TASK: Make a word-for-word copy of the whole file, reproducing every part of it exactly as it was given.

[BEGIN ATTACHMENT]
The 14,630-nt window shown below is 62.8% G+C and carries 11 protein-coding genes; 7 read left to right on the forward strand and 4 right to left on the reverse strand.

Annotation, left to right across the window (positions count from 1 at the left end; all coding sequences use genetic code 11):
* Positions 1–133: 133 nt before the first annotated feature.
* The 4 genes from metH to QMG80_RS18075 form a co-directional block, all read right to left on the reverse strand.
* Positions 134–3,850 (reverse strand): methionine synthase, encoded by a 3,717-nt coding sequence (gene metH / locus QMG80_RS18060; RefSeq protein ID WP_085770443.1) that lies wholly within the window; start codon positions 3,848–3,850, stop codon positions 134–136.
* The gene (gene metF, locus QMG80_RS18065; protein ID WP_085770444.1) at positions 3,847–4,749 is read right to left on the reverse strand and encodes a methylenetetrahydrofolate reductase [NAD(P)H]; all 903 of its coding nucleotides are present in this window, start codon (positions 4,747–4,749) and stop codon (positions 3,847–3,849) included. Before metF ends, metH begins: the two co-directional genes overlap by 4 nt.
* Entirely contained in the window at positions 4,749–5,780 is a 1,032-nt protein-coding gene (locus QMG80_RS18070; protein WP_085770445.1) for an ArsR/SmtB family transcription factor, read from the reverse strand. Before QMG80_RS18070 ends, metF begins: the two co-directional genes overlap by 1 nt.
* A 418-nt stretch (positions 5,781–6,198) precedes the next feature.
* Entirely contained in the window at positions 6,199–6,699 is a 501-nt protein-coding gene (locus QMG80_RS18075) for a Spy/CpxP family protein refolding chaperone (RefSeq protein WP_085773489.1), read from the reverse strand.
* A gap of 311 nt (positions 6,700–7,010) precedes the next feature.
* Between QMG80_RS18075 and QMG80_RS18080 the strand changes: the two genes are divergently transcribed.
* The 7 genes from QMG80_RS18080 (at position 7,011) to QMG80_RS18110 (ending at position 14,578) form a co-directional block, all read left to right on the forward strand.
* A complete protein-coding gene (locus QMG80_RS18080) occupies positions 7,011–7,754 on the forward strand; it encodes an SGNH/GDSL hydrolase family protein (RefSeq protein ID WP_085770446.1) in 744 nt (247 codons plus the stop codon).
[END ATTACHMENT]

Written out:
The 14,630-nt window shown below is 62.8% G+C and carries 11 protein-coding genes; 7 read left to right on the forward strand and 4 right to left on the reverse strand.

Annotation, left to right across the window (positions count from 1 at the left end; all coding sequences use genetic code 11):
* Positions 1–133: 133 nt before the first annotated feature.
* The 4 genes from metH to QMG80_RS18075 form a co-directional block, all read right to left on the reverse strand.
* Positions 134–3,850 (reverse strand): methionine synthase, encoded by a 3,717-nt coding sequence (gene metH / locus QMG80_RS18060; RefSeq protein ID WP_085770443.1) that lies wholly within the window; start codon positions 3,848–3,850, stop codon positions 134–136.
* The gene (gene metF, locus QMG80_RS18065; protein ID WP_085770444.1) at positions 3,847–4,749 is read right to left on the reverse strand and encodes a methylenetetrahydrofolate reductase [NAD(P)H]; all 903 of its coding nucleotides are present in this window, start codon (positions 4,747–4,749) and stop codon (positions 3,847–3,849) included. Before metF ends, metH begins: the two co-directional genes overlap by 4 nt.
* Entirely contained in the window at positions 4,749–5,780 is a 1,032-nt protein-coding gene (locus QMG80_RS18070; protein WP_085770445.1) for an ArsR/SmtB family transcription factor, read from the reverse strand. Before QMG80_RS18070 ends, metF begins: the two co-directional genes overlap by 1 nt.
* A 418-nt stretch (positions 5,781–6,198) precedes the next feature.
* Entirely contained in the window at positions 6,199–6,699 is a 501-nt protein-coding gene (locus QMG80_RS18075) for a Spy/CpxP family protein refolding chaperone (RefSeq protein WP_085773489.1), read from the reverse strand.
* A gap of 311 nt (positions 6,700–7,010) precedes the next feature.
* Between QMG80_RS18075 and QMG80_RS18080 the strand changes: the two genes are divergently transcribed.
* The 7 genes from QMG80_RS18080 (at position 7,011) to QMG80_RS18110 (ending at position 14,578) form a co-directional block, all read left to right on the forward strand.
* A complete protein-coding gene (locus QMG80_RS18080) occupies positions 7,011–7,754 on the forward strand; it encodes an SGNH/GDSL hydrolase family protein (RefSeq protein ID WP_085770446.1) in 744 nt (247 codons plus the stop codon).